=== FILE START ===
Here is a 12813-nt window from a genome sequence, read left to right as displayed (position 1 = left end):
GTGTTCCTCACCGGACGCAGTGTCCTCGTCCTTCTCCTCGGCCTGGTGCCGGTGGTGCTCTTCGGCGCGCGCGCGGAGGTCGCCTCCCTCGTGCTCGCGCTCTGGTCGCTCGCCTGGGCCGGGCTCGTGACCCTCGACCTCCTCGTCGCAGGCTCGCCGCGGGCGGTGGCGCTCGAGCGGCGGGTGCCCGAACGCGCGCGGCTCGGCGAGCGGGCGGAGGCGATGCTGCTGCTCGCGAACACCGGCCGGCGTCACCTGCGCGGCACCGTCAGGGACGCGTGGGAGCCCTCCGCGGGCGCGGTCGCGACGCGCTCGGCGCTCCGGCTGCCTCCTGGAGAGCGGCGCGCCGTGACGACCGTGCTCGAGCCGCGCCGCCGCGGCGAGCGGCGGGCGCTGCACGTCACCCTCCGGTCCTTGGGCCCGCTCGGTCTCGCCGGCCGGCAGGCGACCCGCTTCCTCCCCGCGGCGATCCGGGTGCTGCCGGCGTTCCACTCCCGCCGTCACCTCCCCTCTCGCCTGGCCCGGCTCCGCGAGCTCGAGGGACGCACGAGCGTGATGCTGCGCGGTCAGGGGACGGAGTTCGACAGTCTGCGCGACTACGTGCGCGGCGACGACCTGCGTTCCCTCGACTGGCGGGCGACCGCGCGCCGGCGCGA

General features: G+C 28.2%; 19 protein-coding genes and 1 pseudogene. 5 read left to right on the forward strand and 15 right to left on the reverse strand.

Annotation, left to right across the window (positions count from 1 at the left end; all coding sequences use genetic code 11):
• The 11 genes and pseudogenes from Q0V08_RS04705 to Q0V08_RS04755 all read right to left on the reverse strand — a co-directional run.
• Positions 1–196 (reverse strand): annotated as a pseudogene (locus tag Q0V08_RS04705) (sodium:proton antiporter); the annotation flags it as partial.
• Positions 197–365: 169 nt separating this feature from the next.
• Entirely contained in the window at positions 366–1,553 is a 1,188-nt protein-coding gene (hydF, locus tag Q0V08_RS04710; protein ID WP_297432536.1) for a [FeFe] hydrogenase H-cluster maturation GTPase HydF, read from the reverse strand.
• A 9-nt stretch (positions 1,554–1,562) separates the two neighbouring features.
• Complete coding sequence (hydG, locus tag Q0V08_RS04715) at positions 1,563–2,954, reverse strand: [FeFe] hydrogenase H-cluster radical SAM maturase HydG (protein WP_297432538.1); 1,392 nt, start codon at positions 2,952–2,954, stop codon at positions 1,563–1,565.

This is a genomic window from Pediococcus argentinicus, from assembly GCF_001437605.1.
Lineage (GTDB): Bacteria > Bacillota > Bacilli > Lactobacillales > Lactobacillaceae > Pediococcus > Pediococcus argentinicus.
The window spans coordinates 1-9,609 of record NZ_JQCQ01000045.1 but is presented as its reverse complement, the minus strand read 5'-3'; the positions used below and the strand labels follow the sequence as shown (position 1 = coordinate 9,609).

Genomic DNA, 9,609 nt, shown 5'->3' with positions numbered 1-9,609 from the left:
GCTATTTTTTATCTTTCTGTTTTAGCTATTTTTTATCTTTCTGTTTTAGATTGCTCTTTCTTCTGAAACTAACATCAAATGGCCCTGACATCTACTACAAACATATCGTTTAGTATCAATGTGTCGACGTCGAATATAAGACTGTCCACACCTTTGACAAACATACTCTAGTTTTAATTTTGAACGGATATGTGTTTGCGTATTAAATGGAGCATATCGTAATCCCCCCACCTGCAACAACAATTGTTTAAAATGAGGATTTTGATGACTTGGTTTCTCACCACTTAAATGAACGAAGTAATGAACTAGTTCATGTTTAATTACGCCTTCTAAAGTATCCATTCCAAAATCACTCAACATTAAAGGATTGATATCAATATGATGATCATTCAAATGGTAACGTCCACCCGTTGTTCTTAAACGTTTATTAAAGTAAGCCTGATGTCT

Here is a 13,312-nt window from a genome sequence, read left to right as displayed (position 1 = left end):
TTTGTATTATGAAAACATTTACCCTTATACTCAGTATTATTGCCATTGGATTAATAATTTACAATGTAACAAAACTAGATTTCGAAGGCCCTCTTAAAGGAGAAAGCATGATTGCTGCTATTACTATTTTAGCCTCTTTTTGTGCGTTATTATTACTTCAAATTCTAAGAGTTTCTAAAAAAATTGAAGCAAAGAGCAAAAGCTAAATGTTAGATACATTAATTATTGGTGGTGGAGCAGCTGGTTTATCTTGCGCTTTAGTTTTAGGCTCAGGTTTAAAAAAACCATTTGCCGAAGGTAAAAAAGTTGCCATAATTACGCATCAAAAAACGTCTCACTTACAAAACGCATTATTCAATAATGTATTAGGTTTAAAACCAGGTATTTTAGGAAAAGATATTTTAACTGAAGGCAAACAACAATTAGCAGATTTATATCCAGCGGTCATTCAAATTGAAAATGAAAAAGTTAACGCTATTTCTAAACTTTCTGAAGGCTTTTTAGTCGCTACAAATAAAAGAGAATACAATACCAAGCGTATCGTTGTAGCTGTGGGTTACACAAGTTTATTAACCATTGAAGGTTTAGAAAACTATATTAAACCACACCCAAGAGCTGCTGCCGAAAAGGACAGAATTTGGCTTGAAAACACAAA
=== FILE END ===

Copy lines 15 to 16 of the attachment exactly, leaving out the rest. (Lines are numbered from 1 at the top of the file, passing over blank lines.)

GCTATTTTTTATCTTTCTGTTTTAGCTATTTTTTATCTTTCTGTTTTAGATTGCTCTTTCTTCTGAAACTAACATCAAATGGCCCTGACATCTACTACAAACATATCGTTTAGTATCAATGTGTCGACGTCGAATATAAGACTGTCCACACCTTTGACAAACATACTCTAGTTTTAATTTTGAACGGATATGTGTTTGCGTATTAAATGGAGCATATCGTAATCCCCCCACCTGCAACAACAATTGTTTAAAATGAGGATTTTGATGACTTGGTTTCTCACCACTTAAATGAACGAAGTAATGAACTAGTTCATGTTTAATTACGCCTTCTAAAGTATCCATTCCAAAATCACTCAACATTAAAGGATTGATATCAATATGATGATCATTCAAATGGTAACGTCCACCCGTTGTTCTTAAACGTTTATTAAAGTAAGCCTGATGTCT

Here is a 13,312-nt window from a genome sequence, read left to right as displayed (position 1 = left end):